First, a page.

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A breast biopsy is a procedure to remove a sample of breast tissue for laboratory testing. It is the best way to evaluate if a suspicious area or a lump in your breast is cancerous. The procedure is usually performed if your doctor finds something questionable during a mammogram, MRI, clinical breast exam, or ultrasound. Your doctor may also recommend you to undergo the procedure if you experience symptoms of breast cancer, such as a breast lump, breast dimpling, skin thickening on the breast, nipple changes, nipple discharge, a red rash on the breast, enlarging veins on the breast, and an enlarged lymph node in the armpit.
A breast biopsy can detect inflammatory breast cancer, cancer of the breast ducts (ductal carcinoma), cancer of the lobules (lobular carcinoma), and rare cancer affecting the nipples (Paget’s disease).
It is important to remember that needing a breast biopsy does not necessarily mean you have breast cancer. In fact, about 80% of women who have a breast biopsy do not have breast cancer. However, a breast biopsy is required because it is the only way to know for sure if the lump or suspicious area is cancerous or may lead to breast cancer.
Before a breast biopsy, your doctor may detect a suspicious area or lump in your breasts, or you may experience symptoms similar to breast cancer. After a breast biopsy, you will know if the lump or suspicious area is benign, precancerous, or cancerous. The result will help you and your doctor plans your treatment.
A breast biopsy can be performed in one of several different ways:
In some cases, special tools may be needed in order to guide the needles to reach the targeted area. This type of biopsy may include:
The type of biopsy you will have is depended on several factors, including:
You should be able to leave the hospital on the same day as the breast biopsy procedure, as soon as the effects of anesthesia wear off. In some cases, you may need to stay in the hospital overnight, usually after a breast biopsy as it requires general anesthesia. Since it may take several days before the results are available, it is recommended that you stay in Heidelberg for at least 7 days. Once the result is available, you will have to attend a follow-up visit. If you have a surgical biopsy, you will likely have stitches and your surgeon will remove them during the follow-up visit as well.
The recovery time depends on the type of breast biopsy you had and the type of anesthesia used. You generally should rest as much as possible for the remainder of the day and then resume your normal activities the day after. Still, you need to avoid strenuous activities for several days to avoid complications.
For the first few days, you may need to wear dressings and a special bra over the breast biopsy site. Your doctor will give you instructions on showering, bathing, and caring for the wounds. It is important that you keep the biopsy area clean and dry. The biopsy area may be sore for a few days following the surgery. To ease the pain and discomfort, you can take a pain reliever that contains acetaminophen, such as Tylenol, but make sure to consult with your doctor before you take anything. In most cases, your doctor will prescribe you pain medication.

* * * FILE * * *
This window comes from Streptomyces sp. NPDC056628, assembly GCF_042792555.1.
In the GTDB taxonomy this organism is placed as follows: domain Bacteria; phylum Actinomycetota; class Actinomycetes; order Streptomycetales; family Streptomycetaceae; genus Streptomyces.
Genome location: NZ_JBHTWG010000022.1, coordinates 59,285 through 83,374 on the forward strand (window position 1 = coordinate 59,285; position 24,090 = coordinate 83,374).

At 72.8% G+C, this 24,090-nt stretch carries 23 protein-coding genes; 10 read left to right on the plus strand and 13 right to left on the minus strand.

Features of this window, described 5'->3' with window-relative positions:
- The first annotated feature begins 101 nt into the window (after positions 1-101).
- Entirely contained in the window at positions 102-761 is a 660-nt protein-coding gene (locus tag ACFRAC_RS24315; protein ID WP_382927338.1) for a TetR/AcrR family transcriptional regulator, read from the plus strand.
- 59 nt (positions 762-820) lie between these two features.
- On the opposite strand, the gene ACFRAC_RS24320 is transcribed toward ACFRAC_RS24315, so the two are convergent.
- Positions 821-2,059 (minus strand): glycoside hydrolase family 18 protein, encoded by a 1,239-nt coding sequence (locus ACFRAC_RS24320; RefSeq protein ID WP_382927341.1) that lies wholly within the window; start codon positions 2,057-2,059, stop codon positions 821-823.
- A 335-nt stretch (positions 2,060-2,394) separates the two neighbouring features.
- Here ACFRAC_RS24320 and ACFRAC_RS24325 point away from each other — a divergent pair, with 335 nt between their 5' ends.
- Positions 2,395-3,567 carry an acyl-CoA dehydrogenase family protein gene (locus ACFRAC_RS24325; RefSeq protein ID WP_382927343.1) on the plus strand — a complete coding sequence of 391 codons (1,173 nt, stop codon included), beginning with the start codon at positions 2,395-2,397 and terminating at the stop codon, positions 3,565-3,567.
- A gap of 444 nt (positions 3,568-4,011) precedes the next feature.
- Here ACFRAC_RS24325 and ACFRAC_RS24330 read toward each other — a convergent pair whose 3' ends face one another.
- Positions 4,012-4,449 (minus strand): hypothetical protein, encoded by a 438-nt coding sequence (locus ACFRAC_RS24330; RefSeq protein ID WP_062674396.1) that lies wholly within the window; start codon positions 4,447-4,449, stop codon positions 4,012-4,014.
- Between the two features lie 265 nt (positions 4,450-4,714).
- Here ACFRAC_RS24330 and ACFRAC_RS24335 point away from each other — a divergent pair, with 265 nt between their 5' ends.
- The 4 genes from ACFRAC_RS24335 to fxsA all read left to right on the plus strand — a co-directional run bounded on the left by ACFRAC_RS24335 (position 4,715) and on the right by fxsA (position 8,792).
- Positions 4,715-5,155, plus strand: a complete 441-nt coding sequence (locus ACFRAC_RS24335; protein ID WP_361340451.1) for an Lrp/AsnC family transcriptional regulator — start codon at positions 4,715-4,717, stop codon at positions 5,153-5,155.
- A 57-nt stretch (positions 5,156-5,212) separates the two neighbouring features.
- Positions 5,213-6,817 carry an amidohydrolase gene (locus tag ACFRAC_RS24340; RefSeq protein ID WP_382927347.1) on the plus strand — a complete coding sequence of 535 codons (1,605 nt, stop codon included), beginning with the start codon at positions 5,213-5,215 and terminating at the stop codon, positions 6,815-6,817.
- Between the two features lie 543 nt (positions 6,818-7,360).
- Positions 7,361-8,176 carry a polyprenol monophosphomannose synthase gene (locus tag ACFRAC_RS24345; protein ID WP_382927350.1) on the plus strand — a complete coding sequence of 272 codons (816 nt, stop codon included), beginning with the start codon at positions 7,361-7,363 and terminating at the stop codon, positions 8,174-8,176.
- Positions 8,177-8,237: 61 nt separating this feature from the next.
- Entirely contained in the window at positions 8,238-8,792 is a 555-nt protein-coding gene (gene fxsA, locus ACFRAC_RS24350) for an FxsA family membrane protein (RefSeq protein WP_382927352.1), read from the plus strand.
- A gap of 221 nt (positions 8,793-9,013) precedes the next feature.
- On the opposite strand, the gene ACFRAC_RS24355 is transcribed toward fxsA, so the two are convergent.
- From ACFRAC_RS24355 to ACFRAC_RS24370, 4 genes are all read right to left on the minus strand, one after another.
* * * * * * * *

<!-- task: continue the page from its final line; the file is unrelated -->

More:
A breast biopsy is a safe and effective procedure with about 95% success rate. The test result of a breast biopsy will determine if the lump or suspect area in your breast is benign (noncancerous), precancerous, or cancerous. Only 20% of breast biopsy results come back as cancerous.
If the breast lump is found to be cancerous, a breast biopsy can also detect the type of cancer. The information obtained from the biopsy can be used to help plan your treatment, which may include:
If the test revealed that the breast lump is noncancerous, the test will also tell the conditions that cause the lump, such as adenofibroma, fibrocystic breast disease, mammary fat necrosis, and intraductal papilloma.
Although breast biopsy is a very safe procedure, there are some risks associated with the procedure, including:
There may be other risks depending on your specific medical problems as well.
A breast biopsy is the only definitive method to make a diagnosis of breast cancer. You may be able to undergo a breast exam, mammogram, breast ultrasound, or breast magnetic resonance imaging (MRI). However, if anything abnormal or suspicious is found during these tests, your doctor may still suggest you to undergo a breast biopsy to know for sure. If you do not want to undergo a breast biopsy, it is important that you talk to your doctor about the alternatives.
Whilst the information presented here has been accurately sourced and verified by a medical professional for its accuracy, it is still advised to consult with your doctor before pursuing a medical treatment at one of the listed medical providers. This content was last updated on 28/11/2020.